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Rep. John Lesch, DFL-St. Paul, introduces the judiciary components of the House public safety/judiciary omnibus bill on Monday. A Lesch measure that would allow couples to divorce without involving the adversarial court process touched off a heated debate centered on domestic abuse. (Staff photo: Kevin Featherly)

Family matters heat up House debate

While two controversial firearms measures garnered all the attention going into the public safety/judiciary omnibus House floor debate, the most heated arguments Monday centered on family law.

And in those cases, tensions were arguably greatest between Democrats.

After seven hours and long after midnight, the omnibus passed 70-64 — gun measures intact. To do that, it had to survive five DFL defections.

The Senate put its own judiciary/public safety bills to bed with a 44-23 floor vote on April 24. Both now await conference committee negotiations, where lawmakers will try to reconcile their vast differences.

The $2.78 billion House bill — at 300 pages plus appendix — is massive compared with its slender 30-page Senate corollary. Senate Judiciary Chair Warren Limmer, R-Maple Grove, said he kept his $2.38 billion bill free of non-finance-policy changes to honor the state constitution’s single-subject clause.

On Monday, there was abundant noise outside the House chambers from activists supporting the DFL’s gun background check and red-flag restraining order measures. By contrast, gun debate on the floor was a little flat. It had been argued numerous times in committee by most of the same people who spoke Monday.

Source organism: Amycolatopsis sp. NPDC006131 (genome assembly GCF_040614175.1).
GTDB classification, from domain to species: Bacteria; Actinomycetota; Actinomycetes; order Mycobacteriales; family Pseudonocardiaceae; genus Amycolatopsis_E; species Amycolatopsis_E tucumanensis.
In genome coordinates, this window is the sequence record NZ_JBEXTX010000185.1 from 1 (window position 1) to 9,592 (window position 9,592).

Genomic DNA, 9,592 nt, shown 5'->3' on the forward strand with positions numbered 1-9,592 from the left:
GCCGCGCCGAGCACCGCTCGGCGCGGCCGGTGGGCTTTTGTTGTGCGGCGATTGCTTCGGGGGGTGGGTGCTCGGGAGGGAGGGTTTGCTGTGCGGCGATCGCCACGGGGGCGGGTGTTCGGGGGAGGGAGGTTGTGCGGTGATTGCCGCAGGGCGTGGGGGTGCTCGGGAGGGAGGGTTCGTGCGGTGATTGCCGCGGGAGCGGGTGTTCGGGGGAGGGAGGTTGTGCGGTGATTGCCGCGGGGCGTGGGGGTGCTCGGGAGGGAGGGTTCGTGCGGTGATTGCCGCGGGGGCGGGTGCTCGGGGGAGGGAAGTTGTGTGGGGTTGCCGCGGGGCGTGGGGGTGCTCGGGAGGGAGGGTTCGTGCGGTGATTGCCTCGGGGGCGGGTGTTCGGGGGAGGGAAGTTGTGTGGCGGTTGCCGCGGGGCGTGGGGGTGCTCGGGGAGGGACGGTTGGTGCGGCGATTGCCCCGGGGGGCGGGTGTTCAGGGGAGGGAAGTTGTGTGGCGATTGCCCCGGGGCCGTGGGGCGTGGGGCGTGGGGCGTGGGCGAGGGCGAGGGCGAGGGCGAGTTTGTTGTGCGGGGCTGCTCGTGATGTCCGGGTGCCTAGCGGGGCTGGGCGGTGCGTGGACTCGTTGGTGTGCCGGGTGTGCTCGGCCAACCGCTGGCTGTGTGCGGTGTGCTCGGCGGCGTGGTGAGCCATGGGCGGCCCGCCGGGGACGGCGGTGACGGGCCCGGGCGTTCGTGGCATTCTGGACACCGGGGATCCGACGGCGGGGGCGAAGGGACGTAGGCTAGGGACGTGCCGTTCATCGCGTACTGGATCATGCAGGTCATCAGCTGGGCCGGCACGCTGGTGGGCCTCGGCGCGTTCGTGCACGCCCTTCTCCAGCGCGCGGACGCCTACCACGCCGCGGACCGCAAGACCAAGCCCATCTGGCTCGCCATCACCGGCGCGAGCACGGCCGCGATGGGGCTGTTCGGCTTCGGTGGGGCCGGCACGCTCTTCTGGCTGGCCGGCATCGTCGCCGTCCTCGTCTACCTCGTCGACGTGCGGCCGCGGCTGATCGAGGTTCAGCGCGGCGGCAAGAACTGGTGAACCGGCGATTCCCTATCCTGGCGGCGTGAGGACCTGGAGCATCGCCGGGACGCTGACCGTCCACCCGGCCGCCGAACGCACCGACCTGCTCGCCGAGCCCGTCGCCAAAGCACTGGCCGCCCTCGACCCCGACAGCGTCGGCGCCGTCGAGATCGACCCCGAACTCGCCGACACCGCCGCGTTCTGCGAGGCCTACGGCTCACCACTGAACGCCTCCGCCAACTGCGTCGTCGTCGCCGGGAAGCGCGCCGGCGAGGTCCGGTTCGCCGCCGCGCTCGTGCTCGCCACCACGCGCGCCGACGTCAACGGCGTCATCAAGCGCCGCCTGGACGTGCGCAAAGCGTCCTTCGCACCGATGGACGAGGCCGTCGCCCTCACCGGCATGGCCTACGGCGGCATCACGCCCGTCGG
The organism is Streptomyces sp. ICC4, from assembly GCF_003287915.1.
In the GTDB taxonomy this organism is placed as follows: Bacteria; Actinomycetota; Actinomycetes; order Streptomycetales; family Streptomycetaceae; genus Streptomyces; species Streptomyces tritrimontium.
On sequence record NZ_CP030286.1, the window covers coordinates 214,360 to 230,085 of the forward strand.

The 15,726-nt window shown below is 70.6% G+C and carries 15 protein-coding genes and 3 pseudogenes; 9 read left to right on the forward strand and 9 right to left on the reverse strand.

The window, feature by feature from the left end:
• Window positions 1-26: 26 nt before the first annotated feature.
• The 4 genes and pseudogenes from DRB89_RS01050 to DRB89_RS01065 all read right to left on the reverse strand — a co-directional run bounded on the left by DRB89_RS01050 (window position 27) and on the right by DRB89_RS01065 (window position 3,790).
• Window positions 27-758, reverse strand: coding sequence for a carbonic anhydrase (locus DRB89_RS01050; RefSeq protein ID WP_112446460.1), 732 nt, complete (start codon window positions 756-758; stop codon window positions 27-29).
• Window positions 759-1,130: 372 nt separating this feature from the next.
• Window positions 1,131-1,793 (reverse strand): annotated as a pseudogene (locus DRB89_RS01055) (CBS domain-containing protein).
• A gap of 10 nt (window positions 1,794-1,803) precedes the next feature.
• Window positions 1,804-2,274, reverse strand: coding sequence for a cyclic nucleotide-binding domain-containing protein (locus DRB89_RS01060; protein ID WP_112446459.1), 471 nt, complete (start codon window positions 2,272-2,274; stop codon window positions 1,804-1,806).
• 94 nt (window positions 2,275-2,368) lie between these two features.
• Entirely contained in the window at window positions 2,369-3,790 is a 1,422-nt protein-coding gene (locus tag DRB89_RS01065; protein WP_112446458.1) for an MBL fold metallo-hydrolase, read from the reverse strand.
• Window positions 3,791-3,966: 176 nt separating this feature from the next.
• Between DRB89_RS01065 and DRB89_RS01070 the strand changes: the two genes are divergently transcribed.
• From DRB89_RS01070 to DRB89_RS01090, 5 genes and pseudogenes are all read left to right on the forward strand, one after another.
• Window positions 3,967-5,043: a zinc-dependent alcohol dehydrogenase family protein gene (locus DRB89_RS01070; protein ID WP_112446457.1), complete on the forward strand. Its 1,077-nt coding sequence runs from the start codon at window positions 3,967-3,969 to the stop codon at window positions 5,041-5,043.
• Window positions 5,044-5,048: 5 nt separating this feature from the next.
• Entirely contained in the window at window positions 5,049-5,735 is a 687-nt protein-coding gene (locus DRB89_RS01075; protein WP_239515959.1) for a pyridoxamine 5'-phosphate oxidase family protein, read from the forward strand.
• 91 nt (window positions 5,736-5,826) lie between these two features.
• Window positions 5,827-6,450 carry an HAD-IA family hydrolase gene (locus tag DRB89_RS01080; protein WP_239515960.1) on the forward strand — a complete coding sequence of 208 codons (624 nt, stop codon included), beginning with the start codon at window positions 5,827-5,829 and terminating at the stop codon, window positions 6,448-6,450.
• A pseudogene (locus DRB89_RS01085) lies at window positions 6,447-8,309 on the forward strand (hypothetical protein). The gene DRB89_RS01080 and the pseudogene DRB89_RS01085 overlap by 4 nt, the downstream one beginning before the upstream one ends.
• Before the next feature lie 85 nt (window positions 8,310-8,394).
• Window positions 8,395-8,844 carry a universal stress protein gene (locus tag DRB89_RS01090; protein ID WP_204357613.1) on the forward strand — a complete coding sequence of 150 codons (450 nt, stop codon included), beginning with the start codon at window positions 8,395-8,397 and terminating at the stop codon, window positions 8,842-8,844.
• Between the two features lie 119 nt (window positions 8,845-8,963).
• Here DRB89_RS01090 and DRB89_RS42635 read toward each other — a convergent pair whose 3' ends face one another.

DFLers generally support the measures and Republicans oppose them as a bloc. Still, it is likely that the five DFLers who quietly voted against their majority’s omnibus did so because of the gun measures. Gun control has less support in those members’ Greater Minnesota districts.

The defections included Rep. Julie Sandstede, DFL-Hibbing; Rep. Rob Ecklund, DFL-International Falls; Rep. Dave Lislegard, DFL-Aurora; Rep. Paul Marquart, DFL-Dilworth; and Rep. Mike Sundin, DFL-Esko. Marquardt and Sundin are both House committee chairs.

Senate Majority Leader Paul Gazelka, R-Nisswa, reiterated Monday that the gun language has no chance of surviving conference committee.

Do-it-yourself divorce